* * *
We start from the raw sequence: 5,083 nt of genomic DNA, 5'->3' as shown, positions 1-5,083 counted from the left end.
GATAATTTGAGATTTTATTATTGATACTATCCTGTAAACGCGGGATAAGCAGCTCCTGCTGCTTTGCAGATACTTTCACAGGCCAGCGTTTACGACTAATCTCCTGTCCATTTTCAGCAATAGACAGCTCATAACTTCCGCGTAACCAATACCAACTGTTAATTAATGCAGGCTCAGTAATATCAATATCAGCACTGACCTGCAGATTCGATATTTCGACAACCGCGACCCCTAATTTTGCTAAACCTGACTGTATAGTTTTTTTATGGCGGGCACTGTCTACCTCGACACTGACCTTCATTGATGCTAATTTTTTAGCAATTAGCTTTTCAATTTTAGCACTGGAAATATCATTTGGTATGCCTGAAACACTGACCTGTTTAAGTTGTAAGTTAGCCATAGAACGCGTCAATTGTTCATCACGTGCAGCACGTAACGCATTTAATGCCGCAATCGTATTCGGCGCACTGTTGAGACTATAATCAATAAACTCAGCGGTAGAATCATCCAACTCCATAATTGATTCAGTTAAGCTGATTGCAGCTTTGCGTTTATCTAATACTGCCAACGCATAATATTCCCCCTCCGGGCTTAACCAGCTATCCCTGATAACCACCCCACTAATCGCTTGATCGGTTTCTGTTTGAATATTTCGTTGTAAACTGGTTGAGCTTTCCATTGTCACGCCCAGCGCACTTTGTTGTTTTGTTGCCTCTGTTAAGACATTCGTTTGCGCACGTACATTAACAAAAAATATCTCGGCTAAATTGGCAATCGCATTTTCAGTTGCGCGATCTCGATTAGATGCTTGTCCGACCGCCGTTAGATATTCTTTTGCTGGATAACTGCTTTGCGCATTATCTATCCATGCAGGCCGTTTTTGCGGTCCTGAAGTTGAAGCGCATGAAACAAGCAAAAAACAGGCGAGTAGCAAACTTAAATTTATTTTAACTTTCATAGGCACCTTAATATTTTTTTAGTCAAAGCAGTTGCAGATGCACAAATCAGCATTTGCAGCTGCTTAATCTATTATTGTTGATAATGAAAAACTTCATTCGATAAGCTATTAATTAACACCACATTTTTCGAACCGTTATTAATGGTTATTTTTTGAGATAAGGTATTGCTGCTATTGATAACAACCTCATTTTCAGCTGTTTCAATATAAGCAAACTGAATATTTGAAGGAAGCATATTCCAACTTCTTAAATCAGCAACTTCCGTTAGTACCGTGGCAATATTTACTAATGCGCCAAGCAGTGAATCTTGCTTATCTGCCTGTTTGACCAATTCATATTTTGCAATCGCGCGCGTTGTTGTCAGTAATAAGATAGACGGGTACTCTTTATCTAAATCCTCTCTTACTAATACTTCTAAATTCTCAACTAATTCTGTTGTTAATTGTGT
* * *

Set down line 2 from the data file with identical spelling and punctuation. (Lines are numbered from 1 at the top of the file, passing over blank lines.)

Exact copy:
GATAATTTGAGATTTTATTATTGATACTATCCTGTAAACGCGGGATAAGCAGCTCCTGCTGCTTTGCAGATACTTTCACAGGCCAGCGTTTACGACTAATCTCCTGTCCATTTTCAGCAATAGACAGCTCATAACTTCCGCGTAACCAATACCAACTGTTAATTAATGCAGGCTCAGTAATATCAATATCAGCACTGACCTGCAGATTCGATATTTCGACAACCGCGACCCCTAATTTTGCTAAACCTGACTGTATAGTTTTTTTATGGCGGGCACTGTCTACCTCGACACTGACCTTCATTGATGCTAATTTTTTAGCAATTAGCTTTTCAATTTTAGCACTGGAAATATCATTTGGTATGCCTGAAACACTGACCTGTTTAAGTTGTAAGTTAGCCATAGAACGCGTCAATTGTTCATCACGTGCAGCACGTAACGCATTTAATGCCGCAATCGTATTCGGCGCACTGTTGAGACTATAATCAATAAACTCAGCGGTAGAATCATCCAACTCCATAATTGATTCAGTTAAGCTGATTGCAGCTTTGCGTTTATCTAATACTGCCAACGCATAATATTCCCCCTCCGGGCTTAACCAGCTATCCCTGATAACCACCCCACTAATCGCTTGATCGGTTTCTGTTTGAATATTTCGTTGTAAACTGGTTGAGCTTTCCATTGTCACGCCCAGCGCACTTTGTTGTTTTGTTGCCTCTGTTAAGACATTCGTTTGCGCACGTACATTAACAAAAAATATCTCGGCTAAATTGGCAATCGCATTTTCAGTTGCGCGATCTCGATTAGATGCTTGTCCGACCGCCGTTAGATATTCTTTTGCTGGATAACTGCTTTGCGCATTATCTATCCATGCAGGCCGTTTTTGCGGTCCTGAAGTTGAAGCGCATGAAACAAGCAAAAAACAGGCGAGTAGCAAACTTAAATTTATTTTAACTTTCATAGGCACCTTAATATTTTTTTAGTCAAAGCAGTTGCAGATGCACAAATCAGCATTTGCAGCTGCTTAATCTATTATTGTTGATAATGAAAAACTTCATTCGATAAGCTATTAATTAACACCACATTTTTCGAACCGTTATTAATGGTTATTTTTTGAGATAAGGTATTGCTGCTATTGATAACAACCTCATTTTCAGCTGTTTCAATATAAGCAAACTGAATATTTGAAGGAAGCATATTCCAACTTCTTAAATCAGCAACTTCCGTTAGTACCGTGGCAATATTTACTAATGCGCCAAGCAGTGAATCTTGCTTATCTGCCTGTTTGACCAATTCATATTTTGCAATCGCGCGCGTTGTTGTCAGTAATAAGATAGACGGGTACTCTTTATCTAAATCCTCTCTTACTAATACTTCTAAATTCTCAACTAATTCTGTTGTTAATTGTGT